The past century has not been kind to the natural world. As the human population has continued to boom, our voracious appetite for resources and land has seen the natural world pushed further and further back.
Unfortunately, this trend seems to show no signs of stopping as in the last forty years alone it is estimated the planet has lost over half of its wildlife. This has led many to conclude that humans have ushered in the sixth mass extinction, as species continue to disappear at a rate thought to be between 100 and 1,000 times greater than the natural background rate.
From insects and fish to mammals and birds, no species, no matter how remote, seem to be able to escape these downward trends. The classification of whether or not a species is endangered is not a precise science, but one based on a variety of factors including the number of individuals left, the rate of decline, threats they are facing, and how fragmented their populations are.
Bearing all that in mind, meet some of the world’s most endangered animals, and let’s hope this won’t be the last we see of them.
Spix’s macaw (Cyanopsitta spixii)
In 2000 it was thought that this beautiful blue-grey parrot – made famous by the animated film Rio – only survived in private collections. It is currently thought that there are around 110 of the birds held in captivity, all of which are descended from just seven chicks taken from only two nests. Hopes were raised, however, when one individual was potted in the wild in Brazil in 2016.
Javan rhino (Rhinoceros sondaicus sondaicus)
Once found ranging across Southeast Asia, from Bangladesh to East Java, the species has been reduced to just a single population of perhaps 50 living in Ujung Kulon National Park on the western tip of Java, Indonesia. Though once found in zoos, there are now none left in captivity, making the poor Javan rhino perhaps the rarest large mammal in the world.
Vaquita (Phocoena sinus)
The smallest, but also the most endangered, cetacean is not faring well. It is thought that only around 30 of these tiny porpoises survive in the Gulf of California, pushed to the brink of extinction as bycatch for poachers targeting the totoaba fish. Efforts to capture and save the few remaining porpoises were abandoned last year.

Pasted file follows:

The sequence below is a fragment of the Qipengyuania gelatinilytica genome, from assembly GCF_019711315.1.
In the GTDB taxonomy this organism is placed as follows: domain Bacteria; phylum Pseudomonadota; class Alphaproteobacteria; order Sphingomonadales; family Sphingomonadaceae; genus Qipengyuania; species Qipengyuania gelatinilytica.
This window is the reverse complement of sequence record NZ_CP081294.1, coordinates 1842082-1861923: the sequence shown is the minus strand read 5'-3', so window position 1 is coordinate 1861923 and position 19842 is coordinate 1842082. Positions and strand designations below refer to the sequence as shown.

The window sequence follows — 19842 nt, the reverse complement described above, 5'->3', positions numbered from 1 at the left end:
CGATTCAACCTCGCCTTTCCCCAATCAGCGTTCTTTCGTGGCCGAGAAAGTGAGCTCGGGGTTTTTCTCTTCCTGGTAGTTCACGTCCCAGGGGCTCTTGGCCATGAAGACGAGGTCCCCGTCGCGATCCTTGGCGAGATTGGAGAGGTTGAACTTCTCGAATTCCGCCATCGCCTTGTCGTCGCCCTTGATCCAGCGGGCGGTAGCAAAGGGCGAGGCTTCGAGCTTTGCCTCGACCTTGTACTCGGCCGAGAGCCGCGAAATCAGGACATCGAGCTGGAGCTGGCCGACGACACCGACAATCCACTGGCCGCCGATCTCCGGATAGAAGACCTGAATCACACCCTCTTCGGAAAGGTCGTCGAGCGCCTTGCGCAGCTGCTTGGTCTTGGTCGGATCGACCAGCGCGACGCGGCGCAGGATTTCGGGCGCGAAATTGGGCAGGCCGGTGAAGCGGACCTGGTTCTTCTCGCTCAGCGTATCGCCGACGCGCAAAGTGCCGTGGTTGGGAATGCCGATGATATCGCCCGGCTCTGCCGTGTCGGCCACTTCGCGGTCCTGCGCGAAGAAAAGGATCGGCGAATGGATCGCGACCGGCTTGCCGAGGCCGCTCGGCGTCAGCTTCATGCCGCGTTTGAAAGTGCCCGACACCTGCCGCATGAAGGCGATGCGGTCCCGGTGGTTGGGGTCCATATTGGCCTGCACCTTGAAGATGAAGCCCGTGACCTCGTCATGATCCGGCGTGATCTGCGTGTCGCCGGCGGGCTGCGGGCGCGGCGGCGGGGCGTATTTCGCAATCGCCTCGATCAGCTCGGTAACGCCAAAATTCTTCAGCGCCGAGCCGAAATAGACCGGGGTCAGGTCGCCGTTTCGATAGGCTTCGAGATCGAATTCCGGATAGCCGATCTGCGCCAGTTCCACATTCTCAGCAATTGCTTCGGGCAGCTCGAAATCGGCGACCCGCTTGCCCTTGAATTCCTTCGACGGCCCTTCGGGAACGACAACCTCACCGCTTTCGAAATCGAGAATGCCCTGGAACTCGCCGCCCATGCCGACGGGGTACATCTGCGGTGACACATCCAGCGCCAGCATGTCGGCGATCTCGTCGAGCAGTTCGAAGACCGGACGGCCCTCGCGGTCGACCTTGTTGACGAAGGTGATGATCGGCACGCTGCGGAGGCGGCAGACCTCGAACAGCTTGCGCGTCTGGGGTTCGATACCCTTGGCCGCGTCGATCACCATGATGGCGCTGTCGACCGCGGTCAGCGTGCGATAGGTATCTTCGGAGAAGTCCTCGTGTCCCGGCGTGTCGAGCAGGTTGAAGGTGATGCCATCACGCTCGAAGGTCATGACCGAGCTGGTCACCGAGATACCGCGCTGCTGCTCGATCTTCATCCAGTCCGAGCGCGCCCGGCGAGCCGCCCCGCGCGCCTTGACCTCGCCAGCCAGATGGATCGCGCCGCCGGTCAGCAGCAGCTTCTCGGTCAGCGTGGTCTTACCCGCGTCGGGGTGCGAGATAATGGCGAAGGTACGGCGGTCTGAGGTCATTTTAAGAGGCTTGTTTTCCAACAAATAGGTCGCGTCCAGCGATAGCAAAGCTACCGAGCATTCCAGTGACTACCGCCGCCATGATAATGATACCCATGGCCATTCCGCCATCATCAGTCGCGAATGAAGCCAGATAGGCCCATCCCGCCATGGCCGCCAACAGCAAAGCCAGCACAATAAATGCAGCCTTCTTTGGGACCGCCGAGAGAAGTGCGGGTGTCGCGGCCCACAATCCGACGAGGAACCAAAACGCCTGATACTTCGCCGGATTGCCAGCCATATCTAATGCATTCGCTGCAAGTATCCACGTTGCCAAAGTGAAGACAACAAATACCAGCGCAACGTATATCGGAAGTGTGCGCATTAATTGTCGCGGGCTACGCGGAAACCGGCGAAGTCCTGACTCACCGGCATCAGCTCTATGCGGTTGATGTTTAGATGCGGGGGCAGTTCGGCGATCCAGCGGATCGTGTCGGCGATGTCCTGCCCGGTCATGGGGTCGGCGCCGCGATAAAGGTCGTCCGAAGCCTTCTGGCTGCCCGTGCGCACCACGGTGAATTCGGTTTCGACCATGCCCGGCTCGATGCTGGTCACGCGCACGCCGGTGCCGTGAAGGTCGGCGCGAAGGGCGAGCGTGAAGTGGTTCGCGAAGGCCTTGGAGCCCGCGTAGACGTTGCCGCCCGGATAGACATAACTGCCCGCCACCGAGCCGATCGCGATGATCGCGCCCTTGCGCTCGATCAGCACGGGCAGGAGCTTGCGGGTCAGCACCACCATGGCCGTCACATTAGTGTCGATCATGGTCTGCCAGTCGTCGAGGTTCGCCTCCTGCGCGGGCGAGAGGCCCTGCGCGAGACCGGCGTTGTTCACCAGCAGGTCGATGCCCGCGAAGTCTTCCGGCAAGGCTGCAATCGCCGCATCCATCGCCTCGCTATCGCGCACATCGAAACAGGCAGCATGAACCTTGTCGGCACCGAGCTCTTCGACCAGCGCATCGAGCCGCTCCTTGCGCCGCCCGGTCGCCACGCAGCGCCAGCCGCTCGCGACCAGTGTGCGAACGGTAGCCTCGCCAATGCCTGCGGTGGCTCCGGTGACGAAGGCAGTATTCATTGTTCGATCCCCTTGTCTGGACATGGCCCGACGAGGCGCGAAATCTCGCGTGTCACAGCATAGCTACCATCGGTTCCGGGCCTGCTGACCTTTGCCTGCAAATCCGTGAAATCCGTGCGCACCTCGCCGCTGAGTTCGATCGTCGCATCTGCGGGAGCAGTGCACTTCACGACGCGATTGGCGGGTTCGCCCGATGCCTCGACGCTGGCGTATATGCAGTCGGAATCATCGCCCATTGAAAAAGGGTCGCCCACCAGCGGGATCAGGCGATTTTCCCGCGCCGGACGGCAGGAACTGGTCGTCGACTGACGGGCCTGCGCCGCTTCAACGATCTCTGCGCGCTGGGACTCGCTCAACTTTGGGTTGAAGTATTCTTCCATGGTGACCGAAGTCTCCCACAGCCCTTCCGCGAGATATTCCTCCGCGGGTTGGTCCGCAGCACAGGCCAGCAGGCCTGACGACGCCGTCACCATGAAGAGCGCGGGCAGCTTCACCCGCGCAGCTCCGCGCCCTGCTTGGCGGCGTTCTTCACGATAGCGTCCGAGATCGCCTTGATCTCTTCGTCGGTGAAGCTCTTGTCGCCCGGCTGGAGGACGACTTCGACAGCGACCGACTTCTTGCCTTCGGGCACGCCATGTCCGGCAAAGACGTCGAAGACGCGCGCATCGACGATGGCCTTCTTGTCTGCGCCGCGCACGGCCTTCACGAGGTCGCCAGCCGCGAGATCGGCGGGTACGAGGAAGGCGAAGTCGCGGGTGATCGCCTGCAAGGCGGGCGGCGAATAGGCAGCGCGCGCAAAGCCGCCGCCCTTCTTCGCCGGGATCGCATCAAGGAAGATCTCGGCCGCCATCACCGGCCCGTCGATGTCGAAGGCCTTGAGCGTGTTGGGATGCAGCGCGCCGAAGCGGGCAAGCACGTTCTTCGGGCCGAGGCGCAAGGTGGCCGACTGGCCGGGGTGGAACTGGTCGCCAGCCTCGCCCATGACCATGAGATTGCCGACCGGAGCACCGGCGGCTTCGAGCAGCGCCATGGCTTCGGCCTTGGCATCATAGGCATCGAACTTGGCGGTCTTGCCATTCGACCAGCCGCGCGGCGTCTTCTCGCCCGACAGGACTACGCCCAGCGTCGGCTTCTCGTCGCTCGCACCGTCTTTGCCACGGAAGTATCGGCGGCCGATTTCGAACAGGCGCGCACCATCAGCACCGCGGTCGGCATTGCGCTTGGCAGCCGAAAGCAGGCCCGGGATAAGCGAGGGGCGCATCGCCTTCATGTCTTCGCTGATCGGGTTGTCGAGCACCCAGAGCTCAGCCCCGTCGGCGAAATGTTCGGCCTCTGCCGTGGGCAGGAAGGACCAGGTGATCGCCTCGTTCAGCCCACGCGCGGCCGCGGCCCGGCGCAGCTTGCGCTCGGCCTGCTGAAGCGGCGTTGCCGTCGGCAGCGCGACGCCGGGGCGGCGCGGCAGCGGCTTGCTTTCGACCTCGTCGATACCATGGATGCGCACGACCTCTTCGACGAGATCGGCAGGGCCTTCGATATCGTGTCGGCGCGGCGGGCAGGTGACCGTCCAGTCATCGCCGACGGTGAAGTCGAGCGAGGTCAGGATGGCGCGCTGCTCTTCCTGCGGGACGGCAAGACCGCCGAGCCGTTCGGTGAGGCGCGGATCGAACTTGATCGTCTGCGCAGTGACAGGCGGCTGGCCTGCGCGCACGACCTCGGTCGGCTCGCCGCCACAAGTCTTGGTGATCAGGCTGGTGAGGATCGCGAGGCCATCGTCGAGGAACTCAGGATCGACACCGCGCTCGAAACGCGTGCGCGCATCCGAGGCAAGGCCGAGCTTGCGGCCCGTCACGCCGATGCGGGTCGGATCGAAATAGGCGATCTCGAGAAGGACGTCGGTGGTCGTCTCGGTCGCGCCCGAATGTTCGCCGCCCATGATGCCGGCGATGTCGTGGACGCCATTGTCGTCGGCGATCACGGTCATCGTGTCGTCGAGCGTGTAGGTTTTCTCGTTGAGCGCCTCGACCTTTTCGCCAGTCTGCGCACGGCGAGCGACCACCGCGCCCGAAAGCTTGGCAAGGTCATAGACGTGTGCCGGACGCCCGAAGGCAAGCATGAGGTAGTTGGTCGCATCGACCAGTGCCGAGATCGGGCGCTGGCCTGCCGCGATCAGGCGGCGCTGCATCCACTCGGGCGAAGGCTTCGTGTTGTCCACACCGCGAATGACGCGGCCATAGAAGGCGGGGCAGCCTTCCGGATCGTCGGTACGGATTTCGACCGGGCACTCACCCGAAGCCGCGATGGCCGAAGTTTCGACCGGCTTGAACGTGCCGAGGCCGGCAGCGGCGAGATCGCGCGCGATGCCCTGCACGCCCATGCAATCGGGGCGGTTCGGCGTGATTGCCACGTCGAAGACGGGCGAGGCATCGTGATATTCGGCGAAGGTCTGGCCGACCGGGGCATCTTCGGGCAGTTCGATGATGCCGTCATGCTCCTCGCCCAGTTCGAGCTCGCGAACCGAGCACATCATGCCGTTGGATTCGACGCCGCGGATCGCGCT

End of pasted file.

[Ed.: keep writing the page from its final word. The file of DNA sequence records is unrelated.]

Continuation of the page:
Wood’s cycad (Encephalartos woodii)
In 1895 a single cluster of an unknown cycad was discovered growing in South Africa, all of which was recovered and brought into captivity. Since then, a second plant has never been found, meaning that not only is it extinct in the wild and that all examples of this plant in botanical collections are clones of this original individual, but all of them are male.
New Caledonian owlet-nightjar (Aegotheles savesi)
Not seen in the wild since 1998, this bird is only known from two collected specimens. Only found on the island of New Caledonia, it is unusual among the owlet-nightjars for being bigger and having longer legs, hinting at a more terrestrial lifestyle. The best estimate to date suggests that there are probably no more than 50 of the birds surviving.
Devils Hole pupfish (Cyprinodon diabolis)
In a single pool found in the hottest place on Earth lives one of the world’s rarest fish. Restricted to Devils Hole in Death Valley in the US, the entire wild population of pupfish exists in a collapsed cavern filled with water that measures just 22 meters (72 feet) long and 3.5 meters (11.5 feet) wide. The number of fish surviving in the pool thought to be around 115 at last count, although there is now a captive population as a backup.
Lord Howe Island stick insect (Dryococelus australis)
Often considered one of the rarest insects in the world, the tree lobster once thrived on the remote Lorde Howe Island, until it was likely driven to extinction there due to the introduction of rats. Some 80 years later, and a tiny population of the massive stick insects was rediscovered on a sheer lump of rock jutting from the ocean. Since then, Melbourne zoo has managed to captive breed thousands more, and hopes to reintroduce them back to the main island.
Black softshell turtle (Nilssonia nigricans)
Long thought to be inbred individuals from other species of softshell turtles, genetics finally revealed that the turtles found in the manmade ponds at the Bayazid Bastami shrine in Chittagong, Bangladesh, were actually their own species and existed solely within the temple pond. In recent years, two tiny wild populations have been found, while another temple in Assam might be supporting the species, too.
Barbary lion (Panthera leo leo)
While it is generally accepted by most that the Barbary lion went extinct sometime in the 1960s, others reckon that lions descended from those kept by the Sultan of Morocco could be keeping the North African subspecies alive. It is thought that only a handful of these lions survive in captivity, but there are questions about the degree of hybridization that has occurred and the authenticity of their heritage.